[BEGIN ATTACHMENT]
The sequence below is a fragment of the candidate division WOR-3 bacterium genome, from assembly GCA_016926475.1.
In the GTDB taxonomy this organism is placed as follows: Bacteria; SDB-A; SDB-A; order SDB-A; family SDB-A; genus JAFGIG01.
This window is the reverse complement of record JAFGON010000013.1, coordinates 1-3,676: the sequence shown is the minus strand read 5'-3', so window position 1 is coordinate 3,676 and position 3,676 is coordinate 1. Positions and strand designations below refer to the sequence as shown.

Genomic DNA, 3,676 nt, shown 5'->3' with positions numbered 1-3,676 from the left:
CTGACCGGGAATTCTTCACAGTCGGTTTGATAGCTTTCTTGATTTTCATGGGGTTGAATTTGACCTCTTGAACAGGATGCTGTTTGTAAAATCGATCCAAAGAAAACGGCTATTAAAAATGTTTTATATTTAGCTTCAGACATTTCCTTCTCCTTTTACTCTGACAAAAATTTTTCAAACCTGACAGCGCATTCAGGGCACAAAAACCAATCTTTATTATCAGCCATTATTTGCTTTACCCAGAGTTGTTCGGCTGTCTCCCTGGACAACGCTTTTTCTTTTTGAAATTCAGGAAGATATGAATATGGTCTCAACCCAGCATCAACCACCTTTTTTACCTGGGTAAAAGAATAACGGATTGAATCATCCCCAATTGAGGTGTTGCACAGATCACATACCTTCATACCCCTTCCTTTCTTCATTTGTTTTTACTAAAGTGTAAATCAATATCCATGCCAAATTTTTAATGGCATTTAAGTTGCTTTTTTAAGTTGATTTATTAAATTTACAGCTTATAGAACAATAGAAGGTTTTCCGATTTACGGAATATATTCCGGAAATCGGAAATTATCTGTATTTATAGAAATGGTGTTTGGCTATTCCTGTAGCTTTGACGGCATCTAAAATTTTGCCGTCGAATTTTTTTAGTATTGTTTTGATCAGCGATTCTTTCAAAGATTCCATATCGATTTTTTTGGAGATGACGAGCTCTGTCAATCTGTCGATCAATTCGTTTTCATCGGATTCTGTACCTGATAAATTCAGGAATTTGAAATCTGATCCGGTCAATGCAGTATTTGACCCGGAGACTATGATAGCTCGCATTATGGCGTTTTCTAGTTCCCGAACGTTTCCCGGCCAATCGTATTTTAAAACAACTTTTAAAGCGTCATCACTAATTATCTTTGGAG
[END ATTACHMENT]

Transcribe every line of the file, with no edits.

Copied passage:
The sequence below is a fragment of the candidate division WOR-3 bacterium genome, from assembly GCA_016926475.1.
In the GTDB taxonomy this organism is placed as follows: Bacteria; SDB-A; SDB-A; order SDB-A; family SDB-A; genus JAFGIG01.
This window is the reverse complement of record JAFGON010000013.1, coordinates 1-3,676: the sequence shown is the minus strand read 5'-3', so window position 1 is coordinate 3,676 and position 3,676 is coordinate 1. Positions and strand designations below refer to the sequence as shown.

Genomic DNA, 3,676 nt, shown 5'->3' with positions numbered 1-3,676 from the left:
CTGACCGGGAATTCTTCACAGTCGGTTTGATAGCTTTCTTGATTTTCATGGGGTTGAATTTGACCTCTTGAACAGGATGCTGTTTGTAAAATCGATCCAAAGAAAACGGCTATTAAAAATGTTTTATATTTAGCTTCAGACATTTCCTTCTCCTTTTACTCTGACAAAAATTTTTCAAACCTGACAGCGCATTCAGGGCACAAAAACCAATCTTTATTATCAGCCATTATTTGCTTTACCCAGAGTTGTTCGGCTGTCTCCCTGGACAACGCTTTTTCTTTTTGAAATTCAGGAAGATATGAATATGGTCTCAACCCAGCATCAACCACCTTTTTTACCTGGGTAAAAGAATAACGGATTGAATCATCCCCAATTGAGGTGTTGCACAGATCACATACCTTCATACCCCTTCCTTTCTTCATTTGTTTTTACTAAAGTGTAAATCAATATCCATGCCAAATTTTTAATGGCATTTAAGTTGCTTTTTTAAGTTGATTTATTAAATTTACAGCTTATAGAACAATAGAAGGTTTTCCGATTTACGGAATATATTCCGGAAATCGGAAATTATCTGTATTTATAGAAATGGTGTTTGGCTATTCCTGTAGCTTTGACGGCATCTAAAATTTTGCCGTCGAATTTTTTTAGTATTGTTTTGATCAGCGATTCTTTCAAAGATTCCATATCGATTTTTTTGGAGATGACGAGCTCTGTCAATCTGTCGATCAATTCGTTTTCATCGGATTCTGTACCTGATAAATTCAGGAATTTGAAATCTGATCCGGTCAATGCAGTATTTGACCCGGAGACTATGATAGCTCGCATTATGGCGTTTTCTAGTTCCCGAACGTTTCCCGGCCAATCGTATTTTAAAACAACTTTTAAAGCGTCATCACTAATTATCTTTGGAG